nodes of domains, are not aware of the e-Path segment.  The s-Path
   can be used as a stitching label to correlate the two domains.  The
   use of the binding SID [RFC8402] is also recommended to reduce the
   size of the label stack and stitch the inter-domain paths.
















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         +-----------------+  ................  +-----------------+
         |        +---+    |  .    +---+     .  |    +---+        |
         |        | B |    |  .    | E |     .  |    | X |        |
         |        +---+    |  .    +---+     .  |    +---+        |
         |      /       \  |  .  /       \   .  |  /      \       |
         | +---+ SR-MPLS +-----+  MPLS     +-----+  SR-MPLS +---+ |
         | | A | domain1 |  C  |  domain2  |  G  |  domain3 | Z | |
         | +---+         +-----+           +-----+          +---+ |
         |      \      /   |  .  \      /    .  |  \       /      |
         |       +---+     |  .   +---+      .  |    +---+        |
         |       | D |     |  .   | F |      .  |    | Y |        |
         |       +---+     |  .   +---+      .  |    +---+        |
         +-----------------+  ................  +-----------------+

        |<----SID List---->|<--   MPLS Label-->|<----SID List---->|
        |<-----s-Path----->|<------s-Path----->|<-----s-Path----->|
        |<------------------------e-Path------------------------->|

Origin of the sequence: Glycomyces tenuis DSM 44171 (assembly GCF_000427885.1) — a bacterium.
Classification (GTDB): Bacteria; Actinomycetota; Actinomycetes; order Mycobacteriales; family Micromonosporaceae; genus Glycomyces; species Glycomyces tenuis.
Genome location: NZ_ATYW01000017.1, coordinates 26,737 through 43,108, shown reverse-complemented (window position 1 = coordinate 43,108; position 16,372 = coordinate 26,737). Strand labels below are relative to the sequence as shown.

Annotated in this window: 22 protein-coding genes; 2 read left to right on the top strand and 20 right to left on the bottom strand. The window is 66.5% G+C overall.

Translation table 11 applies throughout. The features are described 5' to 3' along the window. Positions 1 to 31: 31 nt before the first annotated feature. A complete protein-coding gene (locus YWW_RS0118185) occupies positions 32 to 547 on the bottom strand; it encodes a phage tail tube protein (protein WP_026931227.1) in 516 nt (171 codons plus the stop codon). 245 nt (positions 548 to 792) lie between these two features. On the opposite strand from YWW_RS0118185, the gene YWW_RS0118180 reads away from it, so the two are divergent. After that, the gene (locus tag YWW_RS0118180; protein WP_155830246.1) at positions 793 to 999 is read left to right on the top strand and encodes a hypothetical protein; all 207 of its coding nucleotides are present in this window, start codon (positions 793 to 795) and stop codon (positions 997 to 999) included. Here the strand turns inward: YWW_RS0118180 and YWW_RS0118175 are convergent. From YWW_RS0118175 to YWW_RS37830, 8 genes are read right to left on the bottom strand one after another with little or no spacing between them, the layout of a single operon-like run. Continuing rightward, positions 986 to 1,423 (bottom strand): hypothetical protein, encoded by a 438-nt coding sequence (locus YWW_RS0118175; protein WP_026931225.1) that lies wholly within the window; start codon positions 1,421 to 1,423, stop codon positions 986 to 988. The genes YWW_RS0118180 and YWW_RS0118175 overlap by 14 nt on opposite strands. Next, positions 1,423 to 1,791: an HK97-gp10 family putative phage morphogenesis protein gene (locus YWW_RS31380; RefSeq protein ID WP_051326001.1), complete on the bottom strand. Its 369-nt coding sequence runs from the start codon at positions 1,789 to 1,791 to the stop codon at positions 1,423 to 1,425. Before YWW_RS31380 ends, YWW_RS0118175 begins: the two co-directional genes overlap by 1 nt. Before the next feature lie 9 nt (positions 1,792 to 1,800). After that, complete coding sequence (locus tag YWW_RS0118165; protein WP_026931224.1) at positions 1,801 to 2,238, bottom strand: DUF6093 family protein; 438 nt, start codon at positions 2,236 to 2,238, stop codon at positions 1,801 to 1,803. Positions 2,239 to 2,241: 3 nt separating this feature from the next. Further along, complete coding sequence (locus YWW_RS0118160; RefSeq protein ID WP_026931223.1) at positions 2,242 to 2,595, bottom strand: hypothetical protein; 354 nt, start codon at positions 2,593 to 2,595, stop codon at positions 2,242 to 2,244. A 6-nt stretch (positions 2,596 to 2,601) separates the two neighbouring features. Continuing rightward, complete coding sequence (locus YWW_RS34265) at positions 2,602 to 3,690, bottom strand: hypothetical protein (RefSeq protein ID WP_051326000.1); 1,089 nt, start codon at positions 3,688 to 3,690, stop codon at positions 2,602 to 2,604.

|<----------------------VPN Service---------------------->|



         Figure 3: Nesting Model of SR-MPLS and MPLS interworking

4.  Security Considerations

   TBA

5.  Acknowledgements

   TBA

6.  IANA Considerations

   TBA

7.  Normative References

   [I-D.ietf-spring-mpls-path-segment]
              Cheng, W., Li, H., Chen, M., Gandhi, R., and R. Zigler,
              "Path Segment in MPLS Based Segment Routing Network",
              draft-ietf-spring-mpls-path-segment-01 (work in progress),
              September 2019.

   [I-D.ietf-spring-segment-routing-mpls]
              Bashandy, A., Filsfils, C., Previdi, S., Decraene, B.,
              Litkowski, S., and R. Shakir, "Segment Routing with MPLS
              data plane", draft-ietf-spring-segment-routing-mpls-22
              (work in progress), May 2019.



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   [I-D.xiong-spring-path-segment-sr-inter-domain]
              Xiong, Q., Mirsky, G., and W. Cheng, "The Use of Path
              Segment in SR Inter-domain Scenarios", draft-xiong-spring-
              path-segment-sr-inter-domain-00 (work in progress), July
              2019.

   [RFC2119]  Bradner, S., "Key words for use in RFCs to Indicate
              Requirement Levels", BCP 14, RFC 2119,
              DOI 10.17487/RFC2119, March 1997,
              <https://www.rfc-editor.org/info/rfc2119>.

   [RFC8174]  Leiba, B., "Ambiguity of Uppercase vs Lowercase in RFC
              2119 Key Words", BCP 14, RFC 8174, DOI 10.17487/RFC8174,
              May 2017, <https://www.rfc-editor.org/info/rfc8174>.

   [RFC8402]  Filsfils, C., Ed., Previdi, S., Ed., Ginsberg, L.,
              Decraene, B., Litkowski, S., and R. Shakir, "Segment
              Routing Architecture", RFC 8402, DOI 10.17487/RFC8402,
              July 2018, <https://www.rfc-editor.org/info/rfc8402>.

Authors' Addresses

   Quan Xiong
   ZTE Corporation
   No.6 Huashi Park Rd
   Wuhan, Hubei  430223
   China

   Phone: +86 27 83531060
   Email: xiong.quan@zte.com.cn


   Greg Mirsky
   ZTE Corporation
   USA

   Email: gregimirsky@gmail.com


   Weiqiang Cheng
   China Mobile
   Beijing
   China

   Email: chengweiqiang@chinamobile.com